October is Dental Hygiene Awareness month, and dental health reminders are ideal right now as sweets are more abundant.
But, did you know many claim sugar doesn’t cause cavities?
Okay, put on the breaks! It’s true, sugar doesn’t CAUSE cavities. Sugar just feeds and encourages the bacteria that causes cavities. Either way, eating or drinking sugar can lead to more cavities and a decline in oral health.
This is one of many misunderstood facts about dental hygiene. According to the American Dental Association, Americans scored a “D” on the National Oral Health Quiz in 2012. Here’s what most Americans don’t know about dental care:
- 90% believe they should brush after every meal. Experts recommend two times a day as best practice.
- Tooth brushes should be replaced every three months. Most believe two times a year is sufficient.
- Many don’t know a child should have their first dental visit six months after their first tooth appears.
- Most believe sugar causes cavities. Germs in our mouth produce acid which attacks tooth enamel, making teeth susceptible to cavities. However, sugar is not innocent. Sugar is the food that germs feed on.
- Oral health can decline when you’re pregnant.
- Good oral health starts when you’re a baby, not when your first teeth appear.
If you’re expecting, check out this video of how your mouth changes during pregnancy and how to keep your baby’s mouth clean.
Most of us do know that we need to brush our teeth every day, but what does a complete oral health routine look like?
Since that quiz in 2012, the ADA has implemented a new campaign called MouthHealthy. Here are their recommendations:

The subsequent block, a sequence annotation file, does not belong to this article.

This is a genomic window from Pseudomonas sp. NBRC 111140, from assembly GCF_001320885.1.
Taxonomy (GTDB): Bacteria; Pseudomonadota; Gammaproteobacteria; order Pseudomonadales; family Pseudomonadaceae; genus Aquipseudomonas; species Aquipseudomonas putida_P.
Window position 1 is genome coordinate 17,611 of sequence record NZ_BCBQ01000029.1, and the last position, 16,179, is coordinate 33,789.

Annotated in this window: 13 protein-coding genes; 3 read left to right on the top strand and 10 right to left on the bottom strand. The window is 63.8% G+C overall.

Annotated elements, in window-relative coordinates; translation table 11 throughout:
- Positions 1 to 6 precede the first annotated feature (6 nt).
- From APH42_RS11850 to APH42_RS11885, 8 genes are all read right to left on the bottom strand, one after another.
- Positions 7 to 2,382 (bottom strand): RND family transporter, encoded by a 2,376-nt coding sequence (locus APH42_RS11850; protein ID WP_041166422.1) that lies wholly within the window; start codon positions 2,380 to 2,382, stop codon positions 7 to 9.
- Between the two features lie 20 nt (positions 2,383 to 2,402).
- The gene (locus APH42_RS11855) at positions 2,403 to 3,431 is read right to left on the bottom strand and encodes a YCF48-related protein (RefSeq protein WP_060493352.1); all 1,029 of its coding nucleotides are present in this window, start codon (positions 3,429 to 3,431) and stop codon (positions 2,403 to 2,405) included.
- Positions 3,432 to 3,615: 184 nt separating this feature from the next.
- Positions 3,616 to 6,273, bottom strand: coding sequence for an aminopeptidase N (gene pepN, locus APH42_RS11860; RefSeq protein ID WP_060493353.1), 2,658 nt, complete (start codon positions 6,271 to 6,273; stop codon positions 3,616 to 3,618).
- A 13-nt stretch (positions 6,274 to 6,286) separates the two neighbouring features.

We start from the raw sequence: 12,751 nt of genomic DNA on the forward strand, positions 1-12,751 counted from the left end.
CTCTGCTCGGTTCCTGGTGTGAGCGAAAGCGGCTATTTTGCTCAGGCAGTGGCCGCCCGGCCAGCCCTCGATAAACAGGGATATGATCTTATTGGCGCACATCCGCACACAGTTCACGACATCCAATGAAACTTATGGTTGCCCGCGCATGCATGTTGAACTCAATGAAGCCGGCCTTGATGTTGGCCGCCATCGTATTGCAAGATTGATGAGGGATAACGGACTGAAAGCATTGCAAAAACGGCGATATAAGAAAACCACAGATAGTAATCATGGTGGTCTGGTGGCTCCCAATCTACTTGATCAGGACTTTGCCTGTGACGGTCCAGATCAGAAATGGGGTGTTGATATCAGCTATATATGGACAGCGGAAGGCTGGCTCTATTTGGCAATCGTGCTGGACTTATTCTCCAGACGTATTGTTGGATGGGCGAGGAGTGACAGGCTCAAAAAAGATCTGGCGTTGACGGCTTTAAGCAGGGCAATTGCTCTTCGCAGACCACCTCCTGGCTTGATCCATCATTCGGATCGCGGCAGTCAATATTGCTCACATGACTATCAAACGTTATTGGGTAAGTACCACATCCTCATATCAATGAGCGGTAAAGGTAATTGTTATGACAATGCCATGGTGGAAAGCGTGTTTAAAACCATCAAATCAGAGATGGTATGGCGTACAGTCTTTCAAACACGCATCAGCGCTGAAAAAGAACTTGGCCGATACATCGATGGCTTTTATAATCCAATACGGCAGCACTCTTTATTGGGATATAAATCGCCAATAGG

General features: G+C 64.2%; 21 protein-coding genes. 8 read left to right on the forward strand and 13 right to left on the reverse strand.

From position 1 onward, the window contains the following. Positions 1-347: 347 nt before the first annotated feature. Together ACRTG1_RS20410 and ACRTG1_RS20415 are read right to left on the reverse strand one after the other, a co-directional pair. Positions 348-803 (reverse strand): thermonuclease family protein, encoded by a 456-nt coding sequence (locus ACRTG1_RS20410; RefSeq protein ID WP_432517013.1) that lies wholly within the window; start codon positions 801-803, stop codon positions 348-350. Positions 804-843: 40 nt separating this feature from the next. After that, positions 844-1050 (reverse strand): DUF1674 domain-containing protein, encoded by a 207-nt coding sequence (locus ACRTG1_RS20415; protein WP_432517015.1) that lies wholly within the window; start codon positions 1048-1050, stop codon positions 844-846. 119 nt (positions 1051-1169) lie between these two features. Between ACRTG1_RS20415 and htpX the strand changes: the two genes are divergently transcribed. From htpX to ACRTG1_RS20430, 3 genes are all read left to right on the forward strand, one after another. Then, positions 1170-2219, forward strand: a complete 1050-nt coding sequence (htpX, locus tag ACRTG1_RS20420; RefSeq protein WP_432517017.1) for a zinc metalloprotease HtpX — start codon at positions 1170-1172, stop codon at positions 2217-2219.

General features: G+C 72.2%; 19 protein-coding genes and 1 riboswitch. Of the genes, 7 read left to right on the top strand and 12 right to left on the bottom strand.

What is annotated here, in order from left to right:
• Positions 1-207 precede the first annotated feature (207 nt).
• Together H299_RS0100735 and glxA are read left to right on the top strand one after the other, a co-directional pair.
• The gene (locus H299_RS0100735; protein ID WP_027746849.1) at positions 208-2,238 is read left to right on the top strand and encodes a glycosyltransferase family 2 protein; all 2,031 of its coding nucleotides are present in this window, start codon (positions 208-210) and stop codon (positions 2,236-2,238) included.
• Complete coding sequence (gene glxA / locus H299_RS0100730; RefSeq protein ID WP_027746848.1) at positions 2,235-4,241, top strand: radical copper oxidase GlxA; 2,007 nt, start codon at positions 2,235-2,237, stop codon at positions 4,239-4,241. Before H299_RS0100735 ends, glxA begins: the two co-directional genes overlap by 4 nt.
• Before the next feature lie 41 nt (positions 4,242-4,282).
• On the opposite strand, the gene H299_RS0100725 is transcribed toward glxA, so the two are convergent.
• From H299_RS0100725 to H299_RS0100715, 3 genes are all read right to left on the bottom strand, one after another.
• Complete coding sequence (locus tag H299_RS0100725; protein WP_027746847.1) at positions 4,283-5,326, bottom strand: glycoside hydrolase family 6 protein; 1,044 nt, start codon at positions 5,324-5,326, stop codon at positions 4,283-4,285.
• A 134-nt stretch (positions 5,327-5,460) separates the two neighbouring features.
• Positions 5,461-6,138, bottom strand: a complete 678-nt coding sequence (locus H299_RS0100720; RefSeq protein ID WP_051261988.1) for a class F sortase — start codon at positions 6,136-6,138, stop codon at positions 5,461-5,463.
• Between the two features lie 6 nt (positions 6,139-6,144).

- Brush twice a day with a fluoride toothpaste
- Clean between your teeth with floss or another interdental cleaner once a day
- Replace your toothbrush every 3-4 months
- Eat a balanced diet
- Limit snacks between meals
- Schedule regular check-ups
In addition to our daily routine, regular visits to the dentist should also take priority. Most people visit every six months to a year, but those at higher risk may want to go more often.
Who has a higher risk of Oral Health Problems?
- Those with diabetes
- People who struggle with anemia
- Those diagnosed with cancer
- Hyperthyroid patients
- HIV/AIDS carriers
- Those struggling with eating disorders
- Women going through hormonal changes like pregnancy
- Tobacco users
These conditions can make dental matters worse, but poor dental hygiene can also add to health problems. They go hand-in-hand.
Our mouth is the main entry into our bodies.
When germs, bacteria, and yeast form in our mouths, they may find their way into our bodies. This is why it is important to keep your mouth clean by taking proper care of your teeth and gums.
Oral health is so much more than having a great smile or just preventing cavities. It can affect the health of our whole body.
Take this time to become more aware of your dental health and evaluate where improvements can be made. Your whole body will benefit from it.